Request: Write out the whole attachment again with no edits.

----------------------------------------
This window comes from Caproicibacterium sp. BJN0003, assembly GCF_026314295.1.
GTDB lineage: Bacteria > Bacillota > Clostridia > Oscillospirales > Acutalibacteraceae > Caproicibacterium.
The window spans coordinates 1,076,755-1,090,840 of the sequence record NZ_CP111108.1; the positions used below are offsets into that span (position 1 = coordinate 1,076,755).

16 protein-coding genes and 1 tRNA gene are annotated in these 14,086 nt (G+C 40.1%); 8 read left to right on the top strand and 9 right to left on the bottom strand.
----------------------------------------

This window comes from Caproicibacterium sp. BJN0003, assembly GCF_026314295.1.
GTDB lineage: Bacteria > Bacillota > Clostridia > Oscillospirales > Acutalibacteraceae > Caproicibacterium.
The window spans coordinates 1,076,755-1,090,840 of the sequence record NZ_CP111108.1; the positions used below are offsets into that span (position 1 = coordinate 1,076,755).

16 protein-coding genes and 1 tRNA gene are annotated in these 14,086 nt (G+C 40.1%); 8 read left to right on the top strand and 9 right to left on the bottom strand.